Wash. S. Ct.: Medical Misdiagnosis Claims Separate and Distinct from Informed Consent Claims

By Sook Kim In Gomez v. Sauerwein, the Washington Supreme Court held that a medical negligence claim for misdiagnosis and a failure to obtain informed consent claim are mutually exclusive.  Justice Steven Gonzalez, joined by three other justices, concurred in the result but disagreed with the majority’s reasoning on this issue, arguing while alternative theories … Continue Reading

Wash. S. Ct. Clarifies Standard for Imposing Limitations on Parenting Plans

By Hunter Ferguson and Manmeet Dhami When considering a parenting plan, trial courts start from the premise that it is ordinarily in a child’s best interest to alter the existing pattern of parent-child interactions only to the extent necessary because of the parents’ changed relationship from physical, mental, or emotional harm.  But, as is the … Continue Reading

Police Dash Cam Footage Subject to Public Disclosure (with exceptions)

In Fisher Broadcasting v. Seattle, five Supreme Court justices held that the Seattle Police Department  violated the Public Records Act (PRA) when it denied  a KOMO TV reporter’s request for “a list of any and all digital in-car video/audio recordings that have been tagged for retention” by officers, including “officer’s name, badge number, date, time … Continue Reading

You’re All Better Now: Courts Will Presume Defendants Are Competent After Treatment

In State v. Coley, the Washington Supreme Court ruled 7-2 that defendants bear the burden of proof for establishing they are incompetent to stand trial after they complete therapeutic treatment designed to restore them to competency.  While the right to be competent during a criminal trial is grounded in the 14th Amendment to the U.S. Constitution, … Continue Reading

Don’t Quit Too Soon

In Campbell v. State of Washington Employment Security Department, a unanimous Washington Supreme Court upheld the decision of the Department of Employment Security (Department) that a school teacher who quit his job in June 2010, to accompany his wife in February 2011 to Finland on her Fulbright grant, did not qualify for unemployment benefits under … Continue Reading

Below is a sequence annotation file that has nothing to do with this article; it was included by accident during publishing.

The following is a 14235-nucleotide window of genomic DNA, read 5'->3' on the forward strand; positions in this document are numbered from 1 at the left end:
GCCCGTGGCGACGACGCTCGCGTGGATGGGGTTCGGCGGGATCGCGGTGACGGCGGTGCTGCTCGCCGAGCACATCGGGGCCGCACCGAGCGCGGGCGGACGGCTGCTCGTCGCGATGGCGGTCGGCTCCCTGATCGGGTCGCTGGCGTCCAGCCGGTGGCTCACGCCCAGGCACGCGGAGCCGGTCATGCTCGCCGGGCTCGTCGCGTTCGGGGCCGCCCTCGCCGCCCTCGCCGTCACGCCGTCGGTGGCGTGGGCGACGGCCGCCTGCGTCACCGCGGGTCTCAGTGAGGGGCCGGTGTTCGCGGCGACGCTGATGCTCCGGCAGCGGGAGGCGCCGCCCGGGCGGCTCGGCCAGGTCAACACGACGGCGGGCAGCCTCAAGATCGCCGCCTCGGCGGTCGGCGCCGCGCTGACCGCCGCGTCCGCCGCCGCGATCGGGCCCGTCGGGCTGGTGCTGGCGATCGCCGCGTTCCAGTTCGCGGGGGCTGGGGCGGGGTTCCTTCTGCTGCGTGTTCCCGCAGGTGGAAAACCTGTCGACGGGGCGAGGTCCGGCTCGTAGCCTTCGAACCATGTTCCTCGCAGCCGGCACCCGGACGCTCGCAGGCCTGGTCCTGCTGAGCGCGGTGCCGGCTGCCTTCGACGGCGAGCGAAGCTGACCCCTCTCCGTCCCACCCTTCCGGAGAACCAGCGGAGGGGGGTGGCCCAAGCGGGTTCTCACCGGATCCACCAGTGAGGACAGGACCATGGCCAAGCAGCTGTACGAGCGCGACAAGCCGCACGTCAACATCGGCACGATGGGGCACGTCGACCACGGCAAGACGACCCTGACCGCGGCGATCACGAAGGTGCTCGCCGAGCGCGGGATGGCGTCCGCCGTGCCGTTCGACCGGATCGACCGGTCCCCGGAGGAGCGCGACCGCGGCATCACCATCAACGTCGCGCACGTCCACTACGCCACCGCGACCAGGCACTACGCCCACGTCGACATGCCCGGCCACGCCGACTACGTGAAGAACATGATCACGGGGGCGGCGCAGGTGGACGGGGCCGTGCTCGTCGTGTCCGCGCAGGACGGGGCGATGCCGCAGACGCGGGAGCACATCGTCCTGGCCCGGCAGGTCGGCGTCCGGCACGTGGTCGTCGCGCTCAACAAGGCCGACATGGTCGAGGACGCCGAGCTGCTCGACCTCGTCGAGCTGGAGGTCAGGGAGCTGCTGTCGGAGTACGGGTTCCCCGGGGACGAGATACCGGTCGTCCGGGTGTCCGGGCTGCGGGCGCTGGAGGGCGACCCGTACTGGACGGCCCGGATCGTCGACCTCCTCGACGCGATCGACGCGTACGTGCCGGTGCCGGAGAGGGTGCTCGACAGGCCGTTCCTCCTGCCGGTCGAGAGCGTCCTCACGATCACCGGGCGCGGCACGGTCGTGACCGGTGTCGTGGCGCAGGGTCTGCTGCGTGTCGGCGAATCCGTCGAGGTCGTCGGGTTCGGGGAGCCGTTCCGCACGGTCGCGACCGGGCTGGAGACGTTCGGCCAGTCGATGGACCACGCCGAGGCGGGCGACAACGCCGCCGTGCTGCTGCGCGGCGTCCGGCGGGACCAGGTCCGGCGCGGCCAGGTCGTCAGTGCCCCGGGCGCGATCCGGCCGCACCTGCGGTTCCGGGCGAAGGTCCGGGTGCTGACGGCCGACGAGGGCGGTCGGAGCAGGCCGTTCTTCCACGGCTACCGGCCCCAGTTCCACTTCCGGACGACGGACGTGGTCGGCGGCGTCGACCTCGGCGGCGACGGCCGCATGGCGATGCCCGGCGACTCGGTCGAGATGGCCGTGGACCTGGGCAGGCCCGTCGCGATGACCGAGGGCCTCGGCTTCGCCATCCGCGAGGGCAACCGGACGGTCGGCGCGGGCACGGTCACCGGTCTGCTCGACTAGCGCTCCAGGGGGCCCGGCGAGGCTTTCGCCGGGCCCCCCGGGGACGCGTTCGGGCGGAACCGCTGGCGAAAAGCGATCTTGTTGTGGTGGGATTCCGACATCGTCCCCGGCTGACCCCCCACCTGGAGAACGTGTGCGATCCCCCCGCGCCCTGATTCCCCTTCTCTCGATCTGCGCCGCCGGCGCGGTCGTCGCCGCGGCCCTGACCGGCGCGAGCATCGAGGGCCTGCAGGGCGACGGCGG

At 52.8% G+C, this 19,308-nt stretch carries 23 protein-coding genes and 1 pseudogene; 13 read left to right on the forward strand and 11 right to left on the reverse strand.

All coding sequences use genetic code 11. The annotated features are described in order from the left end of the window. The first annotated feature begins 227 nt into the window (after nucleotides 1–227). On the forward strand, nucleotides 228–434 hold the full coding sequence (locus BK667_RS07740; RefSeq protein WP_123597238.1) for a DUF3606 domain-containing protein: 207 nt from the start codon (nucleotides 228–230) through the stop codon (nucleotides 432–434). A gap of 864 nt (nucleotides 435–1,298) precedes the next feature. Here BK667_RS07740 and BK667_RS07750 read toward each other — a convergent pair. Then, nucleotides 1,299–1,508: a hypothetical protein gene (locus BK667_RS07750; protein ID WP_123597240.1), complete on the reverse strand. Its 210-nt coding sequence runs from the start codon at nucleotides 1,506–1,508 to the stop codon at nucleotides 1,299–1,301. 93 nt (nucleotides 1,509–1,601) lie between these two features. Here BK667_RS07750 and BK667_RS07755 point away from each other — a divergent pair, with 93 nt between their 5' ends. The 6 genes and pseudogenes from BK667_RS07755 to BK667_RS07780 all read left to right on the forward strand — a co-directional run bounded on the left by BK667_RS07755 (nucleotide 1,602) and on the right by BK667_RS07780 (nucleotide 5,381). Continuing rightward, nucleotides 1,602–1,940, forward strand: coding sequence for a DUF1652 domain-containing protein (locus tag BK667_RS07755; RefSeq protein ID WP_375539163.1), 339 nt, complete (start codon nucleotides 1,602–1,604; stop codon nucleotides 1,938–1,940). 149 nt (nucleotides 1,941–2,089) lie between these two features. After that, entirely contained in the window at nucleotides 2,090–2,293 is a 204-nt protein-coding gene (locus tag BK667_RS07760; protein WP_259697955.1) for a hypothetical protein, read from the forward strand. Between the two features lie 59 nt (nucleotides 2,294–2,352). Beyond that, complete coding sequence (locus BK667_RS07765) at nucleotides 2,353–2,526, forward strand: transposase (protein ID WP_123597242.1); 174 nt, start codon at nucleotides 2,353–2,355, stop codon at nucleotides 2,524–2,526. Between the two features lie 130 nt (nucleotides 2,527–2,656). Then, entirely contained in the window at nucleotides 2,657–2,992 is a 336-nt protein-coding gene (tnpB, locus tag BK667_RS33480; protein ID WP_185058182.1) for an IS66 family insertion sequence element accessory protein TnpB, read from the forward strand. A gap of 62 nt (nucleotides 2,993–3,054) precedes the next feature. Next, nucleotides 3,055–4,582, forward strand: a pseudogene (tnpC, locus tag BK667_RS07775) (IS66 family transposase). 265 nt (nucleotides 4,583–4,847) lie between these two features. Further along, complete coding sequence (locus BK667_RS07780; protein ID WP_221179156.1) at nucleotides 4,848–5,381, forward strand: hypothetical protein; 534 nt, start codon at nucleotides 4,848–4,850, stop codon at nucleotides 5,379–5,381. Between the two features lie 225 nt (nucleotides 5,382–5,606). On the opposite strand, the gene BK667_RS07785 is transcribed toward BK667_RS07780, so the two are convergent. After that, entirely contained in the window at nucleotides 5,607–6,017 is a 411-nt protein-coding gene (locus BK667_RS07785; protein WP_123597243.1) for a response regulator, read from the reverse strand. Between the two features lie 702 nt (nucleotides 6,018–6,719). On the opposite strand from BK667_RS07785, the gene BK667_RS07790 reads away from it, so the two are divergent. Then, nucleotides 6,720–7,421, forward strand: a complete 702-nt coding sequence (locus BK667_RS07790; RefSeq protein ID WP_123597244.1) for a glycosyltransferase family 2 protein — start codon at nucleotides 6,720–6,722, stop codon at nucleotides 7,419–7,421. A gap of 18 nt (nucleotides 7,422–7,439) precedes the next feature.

Petitions for Review – June 5, 2014

State v. Cates Court of Appeals Case No.:  68759-0-I Supreme Court Case No.:  89965-7 Issue(s): A community corrections officer (CCO) may not search a probationer’s home or personal effects without a warrant unless the officer has reasonable cause to believe the probationer violated a condition of community custody or committed a crime.  Did the Court … Continue Reading

Washington Won’t Second Guess Your Out of State Conviction.

In State v. Jordan, a unanimous Washington Supreme Court ruled that a trial court properly increased a defendant’s prison sentence because he had been previously convicted of manslaughter in Texas, even though Washington has more forgiving self-defense laws than Texas.   The court held that sentencing judges may properly consider the fact that a defendant was … Continue Reading

State v. Franklin – State Supreme Court Divided Over Discretion

In State v. Andre Luis Franklin, five State Supreme Court justices reversed a defendant’s convictions after concluding the trial court erred in excluding evidence to further the defendant’s “other suspect” defense.  The defendant, Franklin, was in pseudo-relationships with two different women, Hibbler and Fuerte, and the women had a history of jealousy with one another.  … Continue Reading

A Tough Day For Miranda Rights: Supreme Court Holds (1) That Miranda Does Not Apply To Interrogations Outside The United States By Foreign Authorities Regarding A Foreign Crime, And (2) That An Equivocal Invocation Of The Right To Remain Silent Is No Invocation At All

The Supreme Court unanimously held in State v. Trochez-Jimenez (No. 88557-0) that Miranda and its progeny do not apply when a suspect requests an attorney during an interrogation conducted outside the United States by foreign authorities regarding a foreign crime. Based on that holding, the Court rejected Trochez-Jiminez’s argument that statements he made during custodial … Continue Reading